Back when the PS2 was not a retro console, the homebrew scene was big. What was the way to get involved with the scene? You either modified the internals of your console to join, or you bought one that already had a homebrew circuit modded into the console. For many, this did not sound like the start to a great process, but sounded like a scary one.
A developer then discovered the delights of the humble memory card (8mb). This delicious piece of proprietary storage cake had a little secret – it could run executable code on system boot. Thus, with this priceless discovery softmodding was born. A way to join the homebrew scene without modifying your console.
What is softmodding?
As touched upon above, softmodding is the act of unleashing the full potential of the PS2 without modifying the hardware, which used to be the only solution. With the discovery of software and firmware exploits, solutions were created which did not require the need of the humble hardware mod, but simply an exploited memory card.
What are the benefits?
Do you remember those adverts on TV (we’ve lost the younger audience here) for Tony Hawks American Wasteland? The main selling feature was no loading screens (well, reduced). Yes, the PS2 suffered from horrendous loading time issues, with most of the blame resting of the disc based operations of the system. With a small amount of RAM, the PS2 was almost constantly loading data off the CD or DVD, which was woefully slow. To make matters worse, the older ‘Phat’ consoles would normally have the laser burn out or the drive stop operating.
Here is where modding has a particularly bright light to shine. You can take the strain off the CD drive and move it elsewhere! If you had either a phat console, or the ability to cope with increased waiting times, you could install your games to a hard drive. Hard drives are built to be resilient, and can cope brilliantly with the PS2’s heavy reliance on them.
The hard drive solution was the best for the phat/original PS2, but if you had a later model without internal HDD support, and couldn’t cope with even worse loading times, there was an interesting alternative solution. You could host your games on a PC and let the PS2 stream them across! Ethernet has a fast transmission speed, so especially with a cable-based connection streaming the games over your network would be just as efficient and fast!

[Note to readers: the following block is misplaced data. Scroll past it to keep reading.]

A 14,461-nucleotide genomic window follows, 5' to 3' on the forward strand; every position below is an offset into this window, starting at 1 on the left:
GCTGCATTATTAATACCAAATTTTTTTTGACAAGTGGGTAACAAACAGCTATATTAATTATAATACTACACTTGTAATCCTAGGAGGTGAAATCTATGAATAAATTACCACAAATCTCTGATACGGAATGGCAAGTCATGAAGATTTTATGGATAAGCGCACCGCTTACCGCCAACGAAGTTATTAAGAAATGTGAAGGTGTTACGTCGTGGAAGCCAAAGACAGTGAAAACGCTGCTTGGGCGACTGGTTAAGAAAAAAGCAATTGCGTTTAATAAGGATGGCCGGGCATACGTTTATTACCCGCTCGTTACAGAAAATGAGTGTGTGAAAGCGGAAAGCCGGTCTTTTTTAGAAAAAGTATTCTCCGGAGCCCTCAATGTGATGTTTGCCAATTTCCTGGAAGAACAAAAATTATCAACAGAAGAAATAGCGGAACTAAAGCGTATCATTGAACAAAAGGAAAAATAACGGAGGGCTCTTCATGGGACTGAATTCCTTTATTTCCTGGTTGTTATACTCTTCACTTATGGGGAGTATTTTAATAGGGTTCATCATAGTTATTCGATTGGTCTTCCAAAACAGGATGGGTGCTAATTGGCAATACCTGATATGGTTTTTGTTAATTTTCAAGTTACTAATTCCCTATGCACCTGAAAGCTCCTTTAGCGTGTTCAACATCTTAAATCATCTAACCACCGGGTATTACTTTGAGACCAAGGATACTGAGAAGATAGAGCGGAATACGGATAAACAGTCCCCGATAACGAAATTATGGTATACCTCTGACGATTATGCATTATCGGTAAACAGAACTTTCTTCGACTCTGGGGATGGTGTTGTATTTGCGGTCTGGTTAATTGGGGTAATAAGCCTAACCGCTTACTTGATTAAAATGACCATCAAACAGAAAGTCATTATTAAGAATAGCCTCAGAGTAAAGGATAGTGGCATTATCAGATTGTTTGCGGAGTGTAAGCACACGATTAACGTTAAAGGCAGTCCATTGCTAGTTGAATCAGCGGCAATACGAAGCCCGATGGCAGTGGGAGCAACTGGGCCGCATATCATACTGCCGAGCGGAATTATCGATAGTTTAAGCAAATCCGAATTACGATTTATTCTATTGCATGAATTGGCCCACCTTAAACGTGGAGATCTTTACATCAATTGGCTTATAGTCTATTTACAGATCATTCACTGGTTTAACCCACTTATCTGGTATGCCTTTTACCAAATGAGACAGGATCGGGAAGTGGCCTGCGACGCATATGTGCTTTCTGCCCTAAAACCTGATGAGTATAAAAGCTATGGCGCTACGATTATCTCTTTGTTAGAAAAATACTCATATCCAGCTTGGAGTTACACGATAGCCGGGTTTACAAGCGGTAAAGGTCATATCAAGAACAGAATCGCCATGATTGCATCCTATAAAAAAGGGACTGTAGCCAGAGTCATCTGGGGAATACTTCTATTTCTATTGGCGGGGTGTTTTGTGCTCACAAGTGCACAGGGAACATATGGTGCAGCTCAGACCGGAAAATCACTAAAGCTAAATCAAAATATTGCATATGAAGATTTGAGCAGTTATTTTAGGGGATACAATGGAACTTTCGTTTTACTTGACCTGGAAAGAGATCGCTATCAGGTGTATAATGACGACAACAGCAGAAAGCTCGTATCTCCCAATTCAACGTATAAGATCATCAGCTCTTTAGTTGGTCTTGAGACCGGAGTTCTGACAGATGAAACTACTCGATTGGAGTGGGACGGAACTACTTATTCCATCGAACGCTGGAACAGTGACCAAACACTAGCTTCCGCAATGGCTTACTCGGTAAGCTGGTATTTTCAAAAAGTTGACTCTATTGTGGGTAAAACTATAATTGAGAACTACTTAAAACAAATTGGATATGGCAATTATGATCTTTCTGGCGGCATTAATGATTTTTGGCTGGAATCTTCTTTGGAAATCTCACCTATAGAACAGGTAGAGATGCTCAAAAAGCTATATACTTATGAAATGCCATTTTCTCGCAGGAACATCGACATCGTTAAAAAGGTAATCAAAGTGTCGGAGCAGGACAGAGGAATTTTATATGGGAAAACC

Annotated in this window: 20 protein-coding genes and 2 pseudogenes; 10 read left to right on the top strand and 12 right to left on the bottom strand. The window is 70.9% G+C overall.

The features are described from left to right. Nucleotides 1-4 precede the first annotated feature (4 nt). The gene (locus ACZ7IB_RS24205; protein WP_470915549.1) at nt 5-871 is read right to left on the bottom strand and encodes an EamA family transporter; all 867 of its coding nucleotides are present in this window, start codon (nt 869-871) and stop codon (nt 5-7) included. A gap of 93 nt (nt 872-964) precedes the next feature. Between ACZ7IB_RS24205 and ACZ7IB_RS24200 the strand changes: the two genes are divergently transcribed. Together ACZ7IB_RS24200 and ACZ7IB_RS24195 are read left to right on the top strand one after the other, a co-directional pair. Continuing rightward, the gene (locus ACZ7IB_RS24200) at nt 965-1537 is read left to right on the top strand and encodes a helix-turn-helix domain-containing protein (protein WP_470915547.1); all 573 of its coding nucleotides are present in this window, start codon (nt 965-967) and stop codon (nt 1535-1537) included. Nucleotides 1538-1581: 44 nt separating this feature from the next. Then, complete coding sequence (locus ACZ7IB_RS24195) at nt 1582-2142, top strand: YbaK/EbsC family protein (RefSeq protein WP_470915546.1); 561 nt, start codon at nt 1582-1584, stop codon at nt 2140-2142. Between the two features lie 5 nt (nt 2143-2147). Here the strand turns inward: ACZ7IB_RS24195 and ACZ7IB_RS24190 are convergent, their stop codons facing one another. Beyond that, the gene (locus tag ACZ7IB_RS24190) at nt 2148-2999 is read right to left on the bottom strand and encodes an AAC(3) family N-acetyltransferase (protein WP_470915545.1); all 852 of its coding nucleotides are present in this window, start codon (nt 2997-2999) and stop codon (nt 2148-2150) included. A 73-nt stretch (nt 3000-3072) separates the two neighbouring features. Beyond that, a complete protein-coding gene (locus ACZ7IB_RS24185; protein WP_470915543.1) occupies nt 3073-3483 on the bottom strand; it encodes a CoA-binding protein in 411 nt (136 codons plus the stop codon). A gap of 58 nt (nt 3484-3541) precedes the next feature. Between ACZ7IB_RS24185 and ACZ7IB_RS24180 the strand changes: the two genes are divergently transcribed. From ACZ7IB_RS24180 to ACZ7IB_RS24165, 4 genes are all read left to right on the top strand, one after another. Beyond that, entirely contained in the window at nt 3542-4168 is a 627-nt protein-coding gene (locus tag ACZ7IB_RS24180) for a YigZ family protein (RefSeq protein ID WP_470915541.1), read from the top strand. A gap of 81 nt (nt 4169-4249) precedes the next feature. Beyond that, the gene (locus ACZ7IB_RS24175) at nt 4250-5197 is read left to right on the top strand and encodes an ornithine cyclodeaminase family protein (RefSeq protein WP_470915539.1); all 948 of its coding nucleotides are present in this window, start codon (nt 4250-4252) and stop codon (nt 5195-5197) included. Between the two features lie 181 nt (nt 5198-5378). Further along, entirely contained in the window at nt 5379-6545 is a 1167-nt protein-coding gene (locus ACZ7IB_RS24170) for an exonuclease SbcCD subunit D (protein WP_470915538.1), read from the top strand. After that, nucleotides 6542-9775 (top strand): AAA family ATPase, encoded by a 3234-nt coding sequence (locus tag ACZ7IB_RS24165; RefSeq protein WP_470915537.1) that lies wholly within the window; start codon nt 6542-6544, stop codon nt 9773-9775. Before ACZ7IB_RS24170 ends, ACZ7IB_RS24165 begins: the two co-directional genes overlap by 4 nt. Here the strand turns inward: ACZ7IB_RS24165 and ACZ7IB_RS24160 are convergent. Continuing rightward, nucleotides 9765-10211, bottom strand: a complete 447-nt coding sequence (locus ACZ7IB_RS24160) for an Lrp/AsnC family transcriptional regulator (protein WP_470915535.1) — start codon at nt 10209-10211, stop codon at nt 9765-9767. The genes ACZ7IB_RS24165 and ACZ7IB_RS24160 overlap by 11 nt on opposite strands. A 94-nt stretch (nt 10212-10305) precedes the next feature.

Hand-in-hand with the issues mentioned above, I would find my discs would get chewed up from daily usage. In fact, I was quite young in my PS2 days (I was 6 when the console came out), so my games would get left all over the place and become scratched beyond readability.
With the hard drive and network play features, you can ‘rip’ your games from the disc, and create a virtual disc of your game. With this virtual disc, a softmodded PS2 can run the game from the virtual disc instead of the actual disc, so when the physical disc finally dies you can still play your beloved game without hunting down a new copy.
Feel free to re-read that sub-heading.
As long as you do not expect the same graphical level as the PS3, the PS2 had minor support for High Definition (namely, 1080i). If you were lucky enough to have a YCbCr TV (one of the early-ish HD screens, before 3DTV) and lived in an NTSC region, some games could achieve this incredible resolution (best example is Gran Turismo 4). With a softmodded console, you could push all games to render in this fantastic level of quality.
(Advanced) Running Unsigned Code
For those who like to dabble further in PS2 coding, softmodding your console allows you to forgo the security features of the console. With these out the way, you can effectively run your own code. You can use this to run applications that you’ve developed, or applications you’ve downloaded but were not officially released.
With the signing feature moved out the way, the possibilities are endless!